As she watched all of her fellow graduates jump on the NFT gravy train, she began to despise the art world more and more—and, by default, art itself. Which was already degraded to begin with when the notion of selling originals as prints to the philistine masses was popularized by museums everywhere. If you have a copy of an NFT, it’s basically the same thing. Only one fool can lay claim to “owning” the original download though. It was all so fucking stupid and meaningless, like life itself, Monica supposed. 

She pondered on the NFT phenomenon as a foil for existence as she walked the path through the Arlington Garden in Pasadena, where she sometimes felt obliged to amble in for the purposes of “centering herself.” In other words, trying to calm the fuck down about her rage against humanity. But today, she could not. She seemed to be grappling with the epiphany—that many true artists are forced to reconcile with sooner or later—that art and commerce cannot commingle without losing something fundamental about art itself: purity. The impurity of the NFTs was getting to her in a way it wasn’t with anyone else she knew.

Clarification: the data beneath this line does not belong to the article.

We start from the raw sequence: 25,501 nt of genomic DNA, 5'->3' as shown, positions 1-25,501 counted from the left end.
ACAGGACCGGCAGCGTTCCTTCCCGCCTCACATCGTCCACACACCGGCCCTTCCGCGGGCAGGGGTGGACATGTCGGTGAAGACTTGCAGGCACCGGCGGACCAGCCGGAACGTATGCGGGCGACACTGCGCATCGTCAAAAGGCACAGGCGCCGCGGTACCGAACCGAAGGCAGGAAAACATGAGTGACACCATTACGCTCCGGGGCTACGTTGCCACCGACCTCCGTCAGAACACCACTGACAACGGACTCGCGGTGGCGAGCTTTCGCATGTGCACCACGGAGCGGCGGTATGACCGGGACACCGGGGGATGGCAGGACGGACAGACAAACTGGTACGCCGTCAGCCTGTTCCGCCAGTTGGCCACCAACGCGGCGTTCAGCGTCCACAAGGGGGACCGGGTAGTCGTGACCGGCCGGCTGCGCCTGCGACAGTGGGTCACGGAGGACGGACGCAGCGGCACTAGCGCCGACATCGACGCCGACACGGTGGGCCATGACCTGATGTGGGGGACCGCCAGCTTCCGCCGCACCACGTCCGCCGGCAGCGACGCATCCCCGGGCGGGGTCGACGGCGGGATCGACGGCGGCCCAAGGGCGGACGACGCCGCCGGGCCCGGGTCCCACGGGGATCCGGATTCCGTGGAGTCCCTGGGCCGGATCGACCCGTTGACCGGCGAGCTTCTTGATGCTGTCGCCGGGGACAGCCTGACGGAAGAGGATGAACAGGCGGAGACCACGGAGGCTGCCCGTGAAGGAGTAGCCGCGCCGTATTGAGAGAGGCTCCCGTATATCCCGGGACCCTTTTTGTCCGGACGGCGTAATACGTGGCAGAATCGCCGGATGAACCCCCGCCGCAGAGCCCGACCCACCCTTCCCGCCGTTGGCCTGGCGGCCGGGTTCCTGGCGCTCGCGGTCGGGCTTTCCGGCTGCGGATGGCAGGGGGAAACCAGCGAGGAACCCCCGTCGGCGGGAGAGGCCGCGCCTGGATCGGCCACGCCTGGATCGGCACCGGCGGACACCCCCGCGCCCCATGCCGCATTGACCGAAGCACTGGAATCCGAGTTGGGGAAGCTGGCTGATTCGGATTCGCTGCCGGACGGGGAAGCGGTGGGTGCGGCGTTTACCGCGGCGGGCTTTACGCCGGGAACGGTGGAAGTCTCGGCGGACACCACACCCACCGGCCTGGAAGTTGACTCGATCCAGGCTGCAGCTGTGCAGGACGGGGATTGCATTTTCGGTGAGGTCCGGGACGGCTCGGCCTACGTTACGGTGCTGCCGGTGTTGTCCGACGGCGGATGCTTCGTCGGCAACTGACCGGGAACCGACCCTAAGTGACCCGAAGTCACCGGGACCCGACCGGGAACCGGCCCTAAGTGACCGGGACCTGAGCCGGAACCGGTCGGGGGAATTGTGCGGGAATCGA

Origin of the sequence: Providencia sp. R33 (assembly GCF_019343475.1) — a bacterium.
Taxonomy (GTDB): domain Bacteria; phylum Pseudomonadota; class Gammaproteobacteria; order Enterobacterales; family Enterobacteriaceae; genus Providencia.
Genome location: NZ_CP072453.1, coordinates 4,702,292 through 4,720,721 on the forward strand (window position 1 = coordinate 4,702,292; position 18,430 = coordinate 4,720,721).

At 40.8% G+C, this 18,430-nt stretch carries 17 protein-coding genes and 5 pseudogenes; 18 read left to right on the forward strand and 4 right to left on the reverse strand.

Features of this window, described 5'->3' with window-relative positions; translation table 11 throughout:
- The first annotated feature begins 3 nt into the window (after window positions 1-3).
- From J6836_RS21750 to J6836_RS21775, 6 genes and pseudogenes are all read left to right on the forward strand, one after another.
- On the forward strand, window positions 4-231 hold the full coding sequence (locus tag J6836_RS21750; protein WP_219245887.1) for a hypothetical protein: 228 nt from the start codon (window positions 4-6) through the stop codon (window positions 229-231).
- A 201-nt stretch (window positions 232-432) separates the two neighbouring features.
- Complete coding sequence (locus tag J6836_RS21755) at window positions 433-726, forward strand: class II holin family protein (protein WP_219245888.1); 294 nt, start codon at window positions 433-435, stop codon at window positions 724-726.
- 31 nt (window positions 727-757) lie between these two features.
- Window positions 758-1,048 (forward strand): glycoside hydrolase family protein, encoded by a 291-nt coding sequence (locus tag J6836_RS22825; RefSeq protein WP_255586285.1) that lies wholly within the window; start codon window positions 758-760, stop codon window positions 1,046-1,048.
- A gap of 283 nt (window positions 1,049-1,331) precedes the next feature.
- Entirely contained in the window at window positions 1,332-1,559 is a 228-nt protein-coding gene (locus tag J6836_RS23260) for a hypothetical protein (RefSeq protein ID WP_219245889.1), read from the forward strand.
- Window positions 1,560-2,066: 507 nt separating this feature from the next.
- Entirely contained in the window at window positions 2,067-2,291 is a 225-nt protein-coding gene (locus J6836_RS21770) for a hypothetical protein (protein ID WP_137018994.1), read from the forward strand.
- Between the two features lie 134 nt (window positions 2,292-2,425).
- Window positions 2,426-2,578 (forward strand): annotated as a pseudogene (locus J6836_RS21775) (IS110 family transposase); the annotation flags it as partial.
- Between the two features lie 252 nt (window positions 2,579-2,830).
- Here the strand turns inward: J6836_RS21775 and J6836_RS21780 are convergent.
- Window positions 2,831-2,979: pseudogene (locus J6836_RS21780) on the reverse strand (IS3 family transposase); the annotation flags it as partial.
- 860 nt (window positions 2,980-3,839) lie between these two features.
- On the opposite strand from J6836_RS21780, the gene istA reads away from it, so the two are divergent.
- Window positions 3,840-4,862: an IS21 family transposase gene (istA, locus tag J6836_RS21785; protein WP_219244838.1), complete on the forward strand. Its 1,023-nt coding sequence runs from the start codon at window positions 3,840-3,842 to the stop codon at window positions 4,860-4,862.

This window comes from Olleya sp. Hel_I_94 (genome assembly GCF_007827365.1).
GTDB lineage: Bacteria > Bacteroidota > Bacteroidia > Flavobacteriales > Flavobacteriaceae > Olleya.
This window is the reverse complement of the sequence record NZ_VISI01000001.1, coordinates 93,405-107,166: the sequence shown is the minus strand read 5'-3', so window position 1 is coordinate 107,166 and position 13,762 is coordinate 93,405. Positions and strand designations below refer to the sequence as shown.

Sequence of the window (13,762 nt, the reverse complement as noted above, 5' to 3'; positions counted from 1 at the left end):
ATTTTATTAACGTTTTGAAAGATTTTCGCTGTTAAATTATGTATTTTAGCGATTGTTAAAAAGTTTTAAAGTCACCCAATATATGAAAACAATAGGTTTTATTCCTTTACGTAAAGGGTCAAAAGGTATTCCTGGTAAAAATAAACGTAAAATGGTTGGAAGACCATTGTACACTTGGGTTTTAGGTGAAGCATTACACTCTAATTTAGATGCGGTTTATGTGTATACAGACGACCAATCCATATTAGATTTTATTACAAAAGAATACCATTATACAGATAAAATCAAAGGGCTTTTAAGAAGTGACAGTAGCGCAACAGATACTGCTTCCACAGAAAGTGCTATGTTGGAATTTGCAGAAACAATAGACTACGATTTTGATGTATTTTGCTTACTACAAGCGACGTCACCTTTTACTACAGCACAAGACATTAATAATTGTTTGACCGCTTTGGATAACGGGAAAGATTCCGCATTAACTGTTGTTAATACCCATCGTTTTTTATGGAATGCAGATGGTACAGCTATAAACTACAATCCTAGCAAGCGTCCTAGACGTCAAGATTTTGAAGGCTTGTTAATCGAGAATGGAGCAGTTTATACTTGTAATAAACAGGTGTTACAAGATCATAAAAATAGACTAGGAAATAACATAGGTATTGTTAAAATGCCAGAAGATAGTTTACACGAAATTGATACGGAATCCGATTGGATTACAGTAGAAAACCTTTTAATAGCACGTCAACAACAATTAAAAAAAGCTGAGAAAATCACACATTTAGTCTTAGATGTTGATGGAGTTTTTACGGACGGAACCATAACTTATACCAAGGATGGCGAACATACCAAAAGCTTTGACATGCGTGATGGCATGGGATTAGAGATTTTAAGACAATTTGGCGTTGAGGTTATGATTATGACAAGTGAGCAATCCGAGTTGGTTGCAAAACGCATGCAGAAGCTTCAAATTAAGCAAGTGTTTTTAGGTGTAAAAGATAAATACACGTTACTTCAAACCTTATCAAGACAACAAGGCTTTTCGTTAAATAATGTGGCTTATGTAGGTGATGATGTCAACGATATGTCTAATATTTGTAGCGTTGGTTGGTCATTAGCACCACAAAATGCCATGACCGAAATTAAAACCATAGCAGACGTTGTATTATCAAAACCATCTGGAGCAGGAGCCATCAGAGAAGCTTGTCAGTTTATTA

Sitting down on a bench, she plucked a leaf from a branch and stared at it, mesmerized. Once upon a time, this was the building block for currency. Now just a “blockchain.” Blocking further the original intent of artistic integrity—evermore one of the greatest oxymorons in the lexicon. She caressed the leaf as though it was some kind of talisman, some lost relic from an underground city that no one would ever understand again. And they likely never would. Decades from now, the quaint notion of “paper money” might even be laughably incongruous to the subsequent generations. Marveling at how any human could have ever wondered at the spread of disease with money changing hands so tactilely, so literally. But didn’t they see? It was what made something real. Made payment for one’s work concrete, therefore more meaningful.

Ah Christ, why was she still hung up on finding meaning? Least of all in the thing that had stripped human life of all its true worth: money. Maybe the issue at hand wasn’t how money was perceived, but that it still existed at all as a means to slave-drive people into doing things they wouldn’t otherwise be doing. Like creating “commodifiable” art. Well, she wasn’t going to do it anymore. Not even bother trying. She would never be “that kind” of “artist.” In fact, maybe Yoko Ono was the only example of someone who could seamlessly meld the two worlds of art and capitalism. With Yoko in mind, she proceeded to disrobe and writhe around in the dirt as a few errant passersby watched her in shock.

She stopped for a moment to stare up at the sky, the place some believed we were descended from. In a moment of unbridled carnality, she devoured the leaf she had been holding. A symbolic admission that paper money was dead.